Every year I ask some of the attendees of the ScienceOnline conferences to tell me (and my readers) more about themselves, their careers, current projects and their views on the use of the Web in science, science education or science communication. So now we continue with the participants of ScienceOnline2012. See all the interviews in this series here.
Welcome to A Blog Around The Clock. Would you, please, tell my readers a little bit more about yourself? Where are you coming from (both geographically and philosophically)? What is your background? Any scientific education?
Thanks for the invite, Bora. I currently live in Cambridge, England with my wife and two daughters where I work for the Laboratory of Molecular Biology as a Career Development Fellow (aka, post-doc). I’m originally from Columbus, Ohio and went to college at Duke in Durham, NC. In college, I majored in biology with a minors in history and, accidentally, in chemistry. I started working in a fruit fly research lab during my sophomore year and have been doing biology research ever since. The only other thing I have done so consistently is play rugby.
My research has a theme of understanding variation between individuals, which puts me in the odd philosophical position of generally ignoring the “average” and spending a lot of time thinking about diversity. I try to bring that way of thinking and of love of the scientific process to everything I do.
Tell us a little more about your career trajectory so far: interesting projects past and present?
As I mentioned before, I went to college at Duke, where I began working in research labs as an undergraduate. After college, I took a year off to play rugby in England in Bath with Avon Rugby Football Club. While I was in England, I applied to graduate schools and wound up going to Washington University in St. Louis to get my PhD in molecular cell biology. For my PhD, I investigated the applicability of evolutionary experiments on yeast and the genetic basis of cellular variation in humans. I spent most of my free time playing hooker (and flanker, but people seem to only remember the “hooker” bit) for the St. Louis Bombers rugby club in the US Rugby Super League, which was the highest level of club rugby in the US at the time. In 2008, I started blogging at the suggestion of Mike White, a post-doc in my thesis lab, who was looking for a way to get me to stop pestering him with my crazy ideas.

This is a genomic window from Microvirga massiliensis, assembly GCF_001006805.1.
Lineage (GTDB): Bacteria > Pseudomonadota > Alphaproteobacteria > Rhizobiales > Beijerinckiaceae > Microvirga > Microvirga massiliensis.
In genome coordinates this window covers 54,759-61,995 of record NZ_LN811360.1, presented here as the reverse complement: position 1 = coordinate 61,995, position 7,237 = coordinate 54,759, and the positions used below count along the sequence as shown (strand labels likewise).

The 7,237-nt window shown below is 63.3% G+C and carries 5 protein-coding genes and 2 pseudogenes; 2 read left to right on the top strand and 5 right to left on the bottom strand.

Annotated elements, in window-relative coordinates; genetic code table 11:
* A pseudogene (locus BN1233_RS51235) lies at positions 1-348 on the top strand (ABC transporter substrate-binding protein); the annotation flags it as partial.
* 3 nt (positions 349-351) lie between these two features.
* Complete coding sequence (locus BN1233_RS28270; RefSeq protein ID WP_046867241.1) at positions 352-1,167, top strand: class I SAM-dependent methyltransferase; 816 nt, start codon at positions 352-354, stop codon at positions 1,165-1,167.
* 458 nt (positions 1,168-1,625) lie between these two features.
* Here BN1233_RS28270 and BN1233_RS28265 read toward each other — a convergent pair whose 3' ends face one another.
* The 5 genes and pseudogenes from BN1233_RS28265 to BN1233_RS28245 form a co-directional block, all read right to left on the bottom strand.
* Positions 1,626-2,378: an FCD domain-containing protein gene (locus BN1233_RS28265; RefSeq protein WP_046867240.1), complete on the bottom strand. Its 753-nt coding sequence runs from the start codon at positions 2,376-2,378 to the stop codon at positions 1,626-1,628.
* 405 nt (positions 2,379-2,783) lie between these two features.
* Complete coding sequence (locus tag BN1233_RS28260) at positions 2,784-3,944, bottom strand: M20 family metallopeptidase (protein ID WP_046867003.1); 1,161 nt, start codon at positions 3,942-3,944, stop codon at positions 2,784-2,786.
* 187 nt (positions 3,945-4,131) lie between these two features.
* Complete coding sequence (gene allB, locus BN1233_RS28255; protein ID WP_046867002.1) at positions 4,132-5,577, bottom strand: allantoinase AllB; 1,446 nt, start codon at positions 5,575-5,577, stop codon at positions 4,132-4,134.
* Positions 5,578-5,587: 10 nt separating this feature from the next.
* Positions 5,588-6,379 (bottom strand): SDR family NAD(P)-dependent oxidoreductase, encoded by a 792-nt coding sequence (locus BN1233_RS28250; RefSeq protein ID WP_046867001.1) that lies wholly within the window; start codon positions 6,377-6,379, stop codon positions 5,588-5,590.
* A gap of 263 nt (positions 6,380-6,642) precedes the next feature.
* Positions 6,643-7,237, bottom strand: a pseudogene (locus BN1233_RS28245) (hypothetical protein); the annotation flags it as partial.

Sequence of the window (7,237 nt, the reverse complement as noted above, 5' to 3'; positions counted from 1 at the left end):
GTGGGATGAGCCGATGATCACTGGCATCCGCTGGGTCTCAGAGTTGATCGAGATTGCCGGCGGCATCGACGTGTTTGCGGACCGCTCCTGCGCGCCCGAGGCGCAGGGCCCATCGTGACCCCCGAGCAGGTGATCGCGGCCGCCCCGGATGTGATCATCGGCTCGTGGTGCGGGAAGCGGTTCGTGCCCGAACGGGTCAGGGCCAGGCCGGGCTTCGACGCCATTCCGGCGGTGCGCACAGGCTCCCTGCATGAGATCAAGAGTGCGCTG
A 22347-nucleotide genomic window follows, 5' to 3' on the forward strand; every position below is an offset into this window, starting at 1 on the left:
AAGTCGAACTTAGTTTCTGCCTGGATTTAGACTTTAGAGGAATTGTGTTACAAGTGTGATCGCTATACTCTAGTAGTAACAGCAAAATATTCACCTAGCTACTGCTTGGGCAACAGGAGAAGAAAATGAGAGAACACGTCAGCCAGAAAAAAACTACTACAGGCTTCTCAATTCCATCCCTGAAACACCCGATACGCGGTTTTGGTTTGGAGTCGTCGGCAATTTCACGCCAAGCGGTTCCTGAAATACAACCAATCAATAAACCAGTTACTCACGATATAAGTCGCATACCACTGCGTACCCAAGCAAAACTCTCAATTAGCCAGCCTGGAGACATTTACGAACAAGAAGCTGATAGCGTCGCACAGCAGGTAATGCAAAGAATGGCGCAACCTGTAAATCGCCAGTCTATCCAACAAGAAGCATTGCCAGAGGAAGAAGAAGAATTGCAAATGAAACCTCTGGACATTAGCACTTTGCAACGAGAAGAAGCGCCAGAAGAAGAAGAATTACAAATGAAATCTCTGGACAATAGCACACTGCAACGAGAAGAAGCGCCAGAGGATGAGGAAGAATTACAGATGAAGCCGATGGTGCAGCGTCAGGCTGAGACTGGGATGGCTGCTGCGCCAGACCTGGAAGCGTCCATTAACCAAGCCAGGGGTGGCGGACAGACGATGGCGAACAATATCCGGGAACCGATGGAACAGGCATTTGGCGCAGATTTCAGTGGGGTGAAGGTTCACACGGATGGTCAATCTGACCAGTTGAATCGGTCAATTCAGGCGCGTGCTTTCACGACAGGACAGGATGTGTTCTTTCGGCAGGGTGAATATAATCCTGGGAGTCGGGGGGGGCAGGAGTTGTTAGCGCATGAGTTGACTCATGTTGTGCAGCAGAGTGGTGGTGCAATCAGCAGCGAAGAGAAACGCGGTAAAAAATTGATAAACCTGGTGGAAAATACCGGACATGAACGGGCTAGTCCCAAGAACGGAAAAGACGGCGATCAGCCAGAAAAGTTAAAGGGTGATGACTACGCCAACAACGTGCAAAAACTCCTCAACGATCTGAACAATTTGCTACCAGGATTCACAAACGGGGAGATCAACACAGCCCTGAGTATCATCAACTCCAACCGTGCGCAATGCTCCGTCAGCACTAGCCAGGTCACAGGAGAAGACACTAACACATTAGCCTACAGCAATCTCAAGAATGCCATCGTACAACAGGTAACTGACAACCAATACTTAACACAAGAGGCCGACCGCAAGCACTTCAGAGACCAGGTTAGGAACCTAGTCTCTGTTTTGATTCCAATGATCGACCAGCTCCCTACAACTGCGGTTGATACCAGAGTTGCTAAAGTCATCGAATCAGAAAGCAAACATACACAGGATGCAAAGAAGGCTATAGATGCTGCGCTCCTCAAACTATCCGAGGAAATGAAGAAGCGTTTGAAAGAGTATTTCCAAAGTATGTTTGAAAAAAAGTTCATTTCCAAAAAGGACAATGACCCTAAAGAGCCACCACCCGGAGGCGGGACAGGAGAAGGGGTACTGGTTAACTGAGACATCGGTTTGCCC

I finished my PhD at the start of 2010 and moved to England to study how a cells decode the complex information encoded in the genome and newly transcribed RNAs to make splicing decisions in a crowded and chaotic environment. My research incorporates elements from the fields of evolution, genetics, genomics, cell biology, biochemistry, and statistics.
At about the same time, Mike White and I created The Finch & Pea, which we bill as an “online science pub”. We started The Finch & Pea for a couple of reasons. As researchers, we felt it was very important that we could really “own” the content with which we were associated. We also wanted a more flexible science communication space. We are passionate about science, but we both have wide ranging and divergent interests. Instead of only focusing on what was in common (i.e., traditional science communication) we wanted to create a space where we could be our whole selves, all the time.